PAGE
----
Indoor greenery is spreading through the business world.
A lot of companies these days have conservatories where their reception areas should be. A visitor almost needs a machete to cut a way through to the desk. The firms claim that large-scale plant displays create a favourable first impression and an agreeable atmosphere in which to talk business. 'Professionally landscaped plants give vitality and a sense of scale to a building, and can have a calming effect on people,' says Paul Sturgess, quality manager at Rentokil Tropical Plants. Or is the greenery simply a designer's gimmick which swells the coffers of those - such as Rentokil - who supply and maintain the plants?
Such schemes are certainly not cheap. They do moreover require regular maintenance. Nevertheless, there are some lavish exponents of this particular green revolution, especially among shopping malls and other developments which attract large numbers of the public. Gateshead's Metro Centre, Europe's biggest shopping complex, houses £500,000-worth of plants, according to its manager John Bryson. 'They make our customers relaxed,' he explains. 'Americans call it putting people under an anaesthetic - it takes the pain out of shopping.' The banking hall at Coutts & Co in the Strand is another well-known indoor garden. The glass-topped atrium includes full-size trees, even a weeping fig that rotates so that its branches get an even spread of light. P&O Cruises flagship Oriana is also well-stuffed with greenery. Marketing director David Dingle maintains that living plants 'enhance the ambience for our passengers at the on-board pools and restaurants'.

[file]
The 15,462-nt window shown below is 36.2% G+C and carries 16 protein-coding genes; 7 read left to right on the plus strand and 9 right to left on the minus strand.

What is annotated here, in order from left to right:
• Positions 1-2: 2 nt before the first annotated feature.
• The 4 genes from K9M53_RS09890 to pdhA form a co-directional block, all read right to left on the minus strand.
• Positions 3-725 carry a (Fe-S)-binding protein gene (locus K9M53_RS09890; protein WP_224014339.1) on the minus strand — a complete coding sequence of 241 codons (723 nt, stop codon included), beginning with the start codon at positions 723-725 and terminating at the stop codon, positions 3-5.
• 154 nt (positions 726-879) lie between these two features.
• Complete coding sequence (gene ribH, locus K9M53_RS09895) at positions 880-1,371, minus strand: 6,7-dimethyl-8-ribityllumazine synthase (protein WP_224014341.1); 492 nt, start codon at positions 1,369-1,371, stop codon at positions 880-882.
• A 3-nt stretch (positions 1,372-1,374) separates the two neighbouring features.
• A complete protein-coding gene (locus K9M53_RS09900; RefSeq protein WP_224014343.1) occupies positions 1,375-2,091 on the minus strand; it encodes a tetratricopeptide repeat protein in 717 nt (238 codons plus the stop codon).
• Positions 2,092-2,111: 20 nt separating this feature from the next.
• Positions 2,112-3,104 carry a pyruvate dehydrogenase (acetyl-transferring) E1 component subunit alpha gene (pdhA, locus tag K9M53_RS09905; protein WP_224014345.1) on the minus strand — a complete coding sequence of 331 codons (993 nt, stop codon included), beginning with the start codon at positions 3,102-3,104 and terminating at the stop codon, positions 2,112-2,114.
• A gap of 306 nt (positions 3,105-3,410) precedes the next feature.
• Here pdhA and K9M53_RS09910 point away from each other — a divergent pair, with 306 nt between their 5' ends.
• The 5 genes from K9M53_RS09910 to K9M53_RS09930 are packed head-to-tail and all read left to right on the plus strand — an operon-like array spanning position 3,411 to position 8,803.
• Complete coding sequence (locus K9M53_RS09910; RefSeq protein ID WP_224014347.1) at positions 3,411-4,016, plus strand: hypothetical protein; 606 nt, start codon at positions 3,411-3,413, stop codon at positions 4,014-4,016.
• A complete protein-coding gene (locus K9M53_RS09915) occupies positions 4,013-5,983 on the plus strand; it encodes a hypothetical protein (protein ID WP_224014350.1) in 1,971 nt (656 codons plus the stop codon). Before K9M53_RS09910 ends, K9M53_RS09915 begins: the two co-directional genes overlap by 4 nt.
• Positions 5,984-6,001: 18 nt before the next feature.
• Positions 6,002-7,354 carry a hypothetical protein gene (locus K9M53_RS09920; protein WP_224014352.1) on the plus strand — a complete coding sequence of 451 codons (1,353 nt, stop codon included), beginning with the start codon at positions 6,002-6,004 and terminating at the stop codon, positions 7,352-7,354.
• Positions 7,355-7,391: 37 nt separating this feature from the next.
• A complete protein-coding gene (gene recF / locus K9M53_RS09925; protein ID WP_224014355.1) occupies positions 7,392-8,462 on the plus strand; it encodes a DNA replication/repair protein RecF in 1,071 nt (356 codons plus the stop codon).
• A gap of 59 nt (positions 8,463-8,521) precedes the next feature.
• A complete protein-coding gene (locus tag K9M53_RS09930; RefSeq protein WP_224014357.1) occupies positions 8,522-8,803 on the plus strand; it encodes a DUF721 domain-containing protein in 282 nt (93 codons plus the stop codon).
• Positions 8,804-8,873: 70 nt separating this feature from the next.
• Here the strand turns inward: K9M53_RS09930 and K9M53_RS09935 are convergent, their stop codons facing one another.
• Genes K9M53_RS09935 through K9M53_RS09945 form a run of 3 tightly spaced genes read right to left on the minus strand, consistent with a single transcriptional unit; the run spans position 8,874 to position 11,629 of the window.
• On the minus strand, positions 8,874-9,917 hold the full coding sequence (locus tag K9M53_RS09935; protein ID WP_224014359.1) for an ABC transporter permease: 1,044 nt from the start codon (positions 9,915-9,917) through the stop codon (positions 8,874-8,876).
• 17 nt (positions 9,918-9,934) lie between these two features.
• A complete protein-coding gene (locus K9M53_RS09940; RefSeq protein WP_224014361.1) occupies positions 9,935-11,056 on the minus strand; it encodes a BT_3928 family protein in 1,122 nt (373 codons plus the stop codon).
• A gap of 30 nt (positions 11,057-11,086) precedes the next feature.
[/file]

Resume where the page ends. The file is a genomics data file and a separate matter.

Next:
If it's accepted that plants can add value, a canny way of cutting the cost is to choose the artificial variety. One client in four of interior plant specialist Greenleaf opts for silk replicas which are astonishingly like the real thing. One of their advantages, managing director Bryan Webber points out, is that they will flourish in locations where living plants might not survive and 'the maintenance is lower'. Motor distributor Lex Service has silk plants in many of its family car showrooms. 'Little Johnny won't be able to do too much damage to them while his parents are discussing cars,' says Tom Gillitt, procurement manager in Lex's property department. Some motor manufacturers even have precise requirements: Rover insists that dealers use beech planters to match its vehicles' interior trim; Peugeot insists on grey. Appropriately, for a producer of quality cars, BMW has real plants in its Bracknell head office and in its Park Lane showroom. 'Our plants are extremely important,' says facilities co-ordinator Lyndsey Stevens. The colours add a touch of panache at the all-important point of sale, and blend with BMW's blue, black and white logo.
But any company which introduces plants might find them difficult to get rid of. As Stevens says, 'Staff become fond of their plants - if we ever took them out there would be uproar'.